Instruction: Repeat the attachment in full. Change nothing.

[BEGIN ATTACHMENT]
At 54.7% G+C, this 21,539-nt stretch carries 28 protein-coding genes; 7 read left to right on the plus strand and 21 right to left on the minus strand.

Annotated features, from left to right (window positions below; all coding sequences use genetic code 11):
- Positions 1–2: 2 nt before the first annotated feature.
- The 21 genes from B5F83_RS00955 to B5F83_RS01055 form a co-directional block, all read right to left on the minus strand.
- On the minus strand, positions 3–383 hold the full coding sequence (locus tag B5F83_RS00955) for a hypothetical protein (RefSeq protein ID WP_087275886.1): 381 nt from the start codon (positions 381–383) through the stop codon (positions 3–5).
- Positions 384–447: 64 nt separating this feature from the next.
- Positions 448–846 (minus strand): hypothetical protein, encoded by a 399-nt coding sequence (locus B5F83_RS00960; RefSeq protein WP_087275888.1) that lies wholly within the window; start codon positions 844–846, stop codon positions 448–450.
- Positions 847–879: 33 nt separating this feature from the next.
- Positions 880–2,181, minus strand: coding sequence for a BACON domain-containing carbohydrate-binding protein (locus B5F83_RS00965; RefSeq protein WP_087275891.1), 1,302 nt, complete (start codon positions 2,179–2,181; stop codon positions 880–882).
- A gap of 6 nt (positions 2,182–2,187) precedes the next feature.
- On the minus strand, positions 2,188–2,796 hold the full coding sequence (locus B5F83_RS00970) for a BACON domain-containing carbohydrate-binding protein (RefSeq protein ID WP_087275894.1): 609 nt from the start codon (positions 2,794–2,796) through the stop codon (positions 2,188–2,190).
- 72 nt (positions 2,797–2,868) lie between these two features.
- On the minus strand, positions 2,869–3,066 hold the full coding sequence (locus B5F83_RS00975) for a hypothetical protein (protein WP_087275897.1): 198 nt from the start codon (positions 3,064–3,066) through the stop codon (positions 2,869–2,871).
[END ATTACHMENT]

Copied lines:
At 54.7% G+C, this 21,539-nt stretch carries 28 protein-coding genes; 7 read left to right on the plus strand and 21 right to left on the minus strand.

Annotated features, from left to right (window positions below; all coding sequences use genetic code 11):
- Positions 1–2: 2 nt before the first annotated feature.
- The 21 genes from B5F83_RS00955 to B5F83_RS01055 form a co-directional block, all read right to left on the minus strand.
- On the minus strand, positions 3–383 hold the full coding sequence (locus tag B5F83_RS00955) for a hypothetical protein (RefSeq protein ID WP_087275886.1): 381 nt from the start codon (positions 381–383) through the stop codon (positions 3–5).
- Positions 384–447: 64 nt separating this feature from the next.
- Positions 448–846 (minus strand): hypothetical protein, encoded by a 399-nt coding sequence (locus B5F83_RS00960; RefSeq protein WP_087275888.1) that lies wholly within the window; start codon positions 844–846, stop codon positions 448–450.
- Positions 847–879: 33 nt separating this feature from the next.
- Positions 880–2,181, minus strand: coding sequence for a BACON domain-containing carbohydrate-binding protein (locus B5F83_RS00965; RefSeq protein WP_087275891.1), 1,302 nt, complete (start codon positions 2,179–2,181; stop codon positions 880–882).
- A gap of 6 nt (positions 2,182–2,187) precedes the next feature.
- On the minus strand, positions 2,188–2,796 hold the full coding sequence (locus B5F83_RS00970) for a BACON domain-containing carbohydrate-binding protein (RefSeq protein ID WP_087275894.1): 609 nt from the start codon (positions 2,794–2,796) through the stop codon (positions 2,188–2,190).
- 72 nt (positions 2,797–2,868) lie between these two features.
- On the minus strand, positions 2,869–3,066 hold the full coding sequence (locus B5F83_RS00975) for a hypothetical protein (protein WP_087275897.1): 198 nt from the start codon (positions 3,064–3,066) through the stop codon (positions 2,869–2,871).